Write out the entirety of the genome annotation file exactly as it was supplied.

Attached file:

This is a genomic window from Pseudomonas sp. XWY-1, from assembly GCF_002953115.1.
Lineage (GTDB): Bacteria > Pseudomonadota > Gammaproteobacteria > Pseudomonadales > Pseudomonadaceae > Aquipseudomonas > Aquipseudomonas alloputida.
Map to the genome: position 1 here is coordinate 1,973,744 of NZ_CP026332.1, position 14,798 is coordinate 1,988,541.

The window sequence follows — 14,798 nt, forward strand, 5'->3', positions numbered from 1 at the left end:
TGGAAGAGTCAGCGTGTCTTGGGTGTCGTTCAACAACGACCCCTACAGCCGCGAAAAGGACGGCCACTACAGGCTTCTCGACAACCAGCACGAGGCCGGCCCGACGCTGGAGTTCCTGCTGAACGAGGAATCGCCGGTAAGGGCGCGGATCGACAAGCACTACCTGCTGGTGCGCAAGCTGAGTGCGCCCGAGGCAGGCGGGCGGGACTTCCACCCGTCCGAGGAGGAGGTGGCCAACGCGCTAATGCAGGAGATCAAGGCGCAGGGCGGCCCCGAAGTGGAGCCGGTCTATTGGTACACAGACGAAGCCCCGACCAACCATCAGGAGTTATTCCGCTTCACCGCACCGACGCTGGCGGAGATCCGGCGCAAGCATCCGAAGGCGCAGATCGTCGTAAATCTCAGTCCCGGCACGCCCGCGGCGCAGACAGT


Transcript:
This is a genomic window from Pseudomonas sp. XWY-1, from assembly GCF_002953115.1.
Lineage (GTDB): Bacteria > Pseudomonadota > Gammaproteobacteria > Pseudomonadales > Pseudomonadaceae > Aquipseudomonas > Aquipseudomonas alloputida.
Map to the genome: position 1 here is coordinate 1,973,744 of NZ_CP026332.1, position 14,798 is coordinate 1,988,541.

The window sequence follows — 14,798 nt, forward strand, 5'->3', positions numbered from 1 at the left end:
TGGAAGAGTCAGCGTGTCTTGGGTGTCGTTCAACAACGACCCCTACAGCCGCGAAAAGGACGGCCACTACAGGCTTCTCGACAACCAGCACGAGGCCGGCCCGACGCTGGAGTTCCTGCTGAACGAGGAATCGCCGGTAAGGGCGCGGATCGACAAGCACTACCTGCTGGTGCGCAAGCTGAGTGCGCCCGAGGCAGGCGGGCGGGACTTCCACCCGTCCGAGGAGGAGGTGGCCAACGCGCTAATGCAGGAGATCAAGGCGCAGGGCGGCCCCGAAGTGGAGCCGGTCTATTGGTACACAGACGAAGCCCCGACCAACCATCAGGAGTTATTCCGCTTCACCGCACCGACGCTGGCGGAGATCCGGCGCAAGCATCCGAAGGCGCAGATCGTCGTAAATCTCAGTCCCGGCACGCCCGCGGCGCAGACAGT